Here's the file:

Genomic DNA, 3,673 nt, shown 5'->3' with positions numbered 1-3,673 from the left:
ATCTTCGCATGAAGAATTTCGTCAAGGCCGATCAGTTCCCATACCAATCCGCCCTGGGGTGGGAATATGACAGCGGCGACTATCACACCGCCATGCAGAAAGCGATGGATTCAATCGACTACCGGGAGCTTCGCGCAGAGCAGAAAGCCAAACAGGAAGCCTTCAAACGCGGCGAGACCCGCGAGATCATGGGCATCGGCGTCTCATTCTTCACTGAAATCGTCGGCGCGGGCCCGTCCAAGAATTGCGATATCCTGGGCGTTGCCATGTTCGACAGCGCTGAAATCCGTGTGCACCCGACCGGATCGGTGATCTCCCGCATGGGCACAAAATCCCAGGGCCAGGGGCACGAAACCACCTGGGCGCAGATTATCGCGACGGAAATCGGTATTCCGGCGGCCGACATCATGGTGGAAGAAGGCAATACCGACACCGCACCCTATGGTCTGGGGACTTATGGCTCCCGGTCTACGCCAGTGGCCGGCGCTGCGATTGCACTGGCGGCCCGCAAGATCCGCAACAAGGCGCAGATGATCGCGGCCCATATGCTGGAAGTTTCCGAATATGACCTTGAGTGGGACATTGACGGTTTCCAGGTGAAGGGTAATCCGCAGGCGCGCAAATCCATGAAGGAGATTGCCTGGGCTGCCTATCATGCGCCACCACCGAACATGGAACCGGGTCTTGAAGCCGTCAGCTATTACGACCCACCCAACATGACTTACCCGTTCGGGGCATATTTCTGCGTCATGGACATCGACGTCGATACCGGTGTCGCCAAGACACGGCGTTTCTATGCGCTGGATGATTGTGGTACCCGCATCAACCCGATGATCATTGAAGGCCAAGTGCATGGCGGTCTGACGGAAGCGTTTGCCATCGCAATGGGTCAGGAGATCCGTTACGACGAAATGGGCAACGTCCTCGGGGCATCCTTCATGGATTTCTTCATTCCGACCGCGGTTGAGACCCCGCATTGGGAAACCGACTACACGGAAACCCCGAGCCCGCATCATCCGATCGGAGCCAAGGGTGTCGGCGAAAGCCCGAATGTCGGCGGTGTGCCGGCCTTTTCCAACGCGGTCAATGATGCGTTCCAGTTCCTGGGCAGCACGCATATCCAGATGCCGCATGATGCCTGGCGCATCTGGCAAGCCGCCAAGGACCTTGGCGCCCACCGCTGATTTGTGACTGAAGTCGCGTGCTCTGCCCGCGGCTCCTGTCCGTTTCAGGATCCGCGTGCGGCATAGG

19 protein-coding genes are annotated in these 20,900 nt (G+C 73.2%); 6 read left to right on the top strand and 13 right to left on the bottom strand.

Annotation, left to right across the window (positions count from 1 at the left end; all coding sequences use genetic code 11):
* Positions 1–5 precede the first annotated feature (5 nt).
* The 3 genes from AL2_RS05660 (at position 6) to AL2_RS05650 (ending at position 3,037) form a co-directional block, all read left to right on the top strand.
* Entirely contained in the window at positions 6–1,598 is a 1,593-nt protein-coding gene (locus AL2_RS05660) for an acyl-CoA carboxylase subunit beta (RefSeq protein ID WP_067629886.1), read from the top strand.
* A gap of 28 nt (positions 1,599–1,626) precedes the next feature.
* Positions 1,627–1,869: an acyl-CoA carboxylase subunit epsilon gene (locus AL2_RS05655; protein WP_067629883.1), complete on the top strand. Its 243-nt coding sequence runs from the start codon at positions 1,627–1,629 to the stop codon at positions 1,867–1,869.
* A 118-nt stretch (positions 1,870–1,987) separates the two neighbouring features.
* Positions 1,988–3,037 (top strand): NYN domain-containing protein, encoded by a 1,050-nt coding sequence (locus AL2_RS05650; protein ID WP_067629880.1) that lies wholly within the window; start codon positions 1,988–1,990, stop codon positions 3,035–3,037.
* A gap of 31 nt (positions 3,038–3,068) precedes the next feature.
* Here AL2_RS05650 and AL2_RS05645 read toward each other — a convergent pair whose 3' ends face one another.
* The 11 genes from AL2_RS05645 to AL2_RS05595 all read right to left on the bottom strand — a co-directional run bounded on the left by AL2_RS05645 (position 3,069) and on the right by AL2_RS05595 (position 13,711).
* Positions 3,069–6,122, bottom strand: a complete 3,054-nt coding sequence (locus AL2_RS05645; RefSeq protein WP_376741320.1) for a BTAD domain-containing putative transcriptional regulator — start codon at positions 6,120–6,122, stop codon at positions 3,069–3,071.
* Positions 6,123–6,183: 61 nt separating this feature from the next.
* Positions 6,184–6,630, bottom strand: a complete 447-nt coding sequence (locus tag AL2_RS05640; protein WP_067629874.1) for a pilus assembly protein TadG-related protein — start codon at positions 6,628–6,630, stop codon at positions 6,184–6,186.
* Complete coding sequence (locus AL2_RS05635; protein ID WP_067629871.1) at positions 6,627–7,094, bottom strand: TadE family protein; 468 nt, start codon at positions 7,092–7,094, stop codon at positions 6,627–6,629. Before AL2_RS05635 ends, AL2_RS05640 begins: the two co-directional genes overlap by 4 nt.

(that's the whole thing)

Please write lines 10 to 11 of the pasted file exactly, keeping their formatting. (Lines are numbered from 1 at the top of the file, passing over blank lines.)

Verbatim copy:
* A 118-nt stretch (positions 1,870–1,987) separates the two neighbouring features.
* Positions 1,988–3,037 (top strand): NYN domain-containing protein, encoded by a 1,050-nt coding sequence (locus AL2_RS05650; protein ID WP_067629880.1) that lies wholly within the window; start codon positions 1,988–1,990, stop codon positions 3,035–3,037.